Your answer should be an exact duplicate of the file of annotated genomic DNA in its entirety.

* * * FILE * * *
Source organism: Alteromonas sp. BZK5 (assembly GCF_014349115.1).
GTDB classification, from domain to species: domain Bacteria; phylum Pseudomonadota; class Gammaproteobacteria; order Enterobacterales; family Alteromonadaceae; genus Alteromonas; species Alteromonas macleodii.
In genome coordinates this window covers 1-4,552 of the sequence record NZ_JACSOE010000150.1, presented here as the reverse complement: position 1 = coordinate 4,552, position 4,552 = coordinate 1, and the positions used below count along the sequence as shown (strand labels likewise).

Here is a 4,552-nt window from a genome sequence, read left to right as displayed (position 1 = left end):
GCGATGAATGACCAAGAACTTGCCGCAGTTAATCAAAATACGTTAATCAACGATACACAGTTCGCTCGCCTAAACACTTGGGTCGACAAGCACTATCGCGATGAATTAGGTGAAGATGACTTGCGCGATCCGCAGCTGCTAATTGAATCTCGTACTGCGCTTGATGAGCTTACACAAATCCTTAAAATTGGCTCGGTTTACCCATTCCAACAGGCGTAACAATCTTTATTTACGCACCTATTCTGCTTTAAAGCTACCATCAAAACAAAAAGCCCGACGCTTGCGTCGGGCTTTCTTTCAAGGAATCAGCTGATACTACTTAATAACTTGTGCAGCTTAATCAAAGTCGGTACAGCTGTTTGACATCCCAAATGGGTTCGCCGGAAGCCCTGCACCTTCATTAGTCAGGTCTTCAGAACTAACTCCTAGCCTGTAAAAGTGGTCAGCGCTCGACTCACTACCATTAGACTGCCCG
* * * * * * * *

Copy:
Source organism: Alteromonas sp. BZK5 (assembly GCF_014349115.1).
GTDB classification, from domain to species: domain Bacteria; phylum Pseudomonadota; class Gammaproteobacteria; order Enterobacterales; family Alteromonadaceae; genus Alteromonas; species Alteromonas macleodii.
In genome coordinates this window covers 1-4,552 of the sequence record NZ_JACSOE010000150.1, presented here as the reverse complement: position 1 = coordinate 4,552, position 4,552 = coordinate 1, and the positions used below count along the sequence as shown (strand labels likewise).

Here is a 4,552-nt window from a genome sequence, read left to right as displayed (position 1 = left end):
GCGATGAATGACCAAGAACTTGCCGCAGTTAATCAAAATACGTTAATCAACGATACACAGTTCGCTCGCCTAAACACTTGGGTCGACAAGCACTATCGCGATGAATTAGGTGAAGATGACTTGCGCGATCCGCAGCTGCTAATTGAATCTCGTACTGCGCTTGATGAGCTTACACAAATCCTTAAAATTGGCTCGGTTTACCCATTCCAACAGGCGTAACAATCTTTATTTACGCACCTATTCTGCTTTAAAGCTACCATCAAAACAAAAAGCCCGACGCTTGCGTCGGGCTTTCTTTCAAGGAATCAGCTGATACTACTTAATAACTTGTGCAGCTTAATCAAAGTCGGTACAGCTGTTTGACATCCCAAATGGGTTCGCCGGAAGCCCTGCACCTTCATTAGTCAGGTCTTCAGAACTAACTCCTAGCCTGTAAAAGTGGTCAGCGCTCGACTCACTACCATTAGACTGCCCG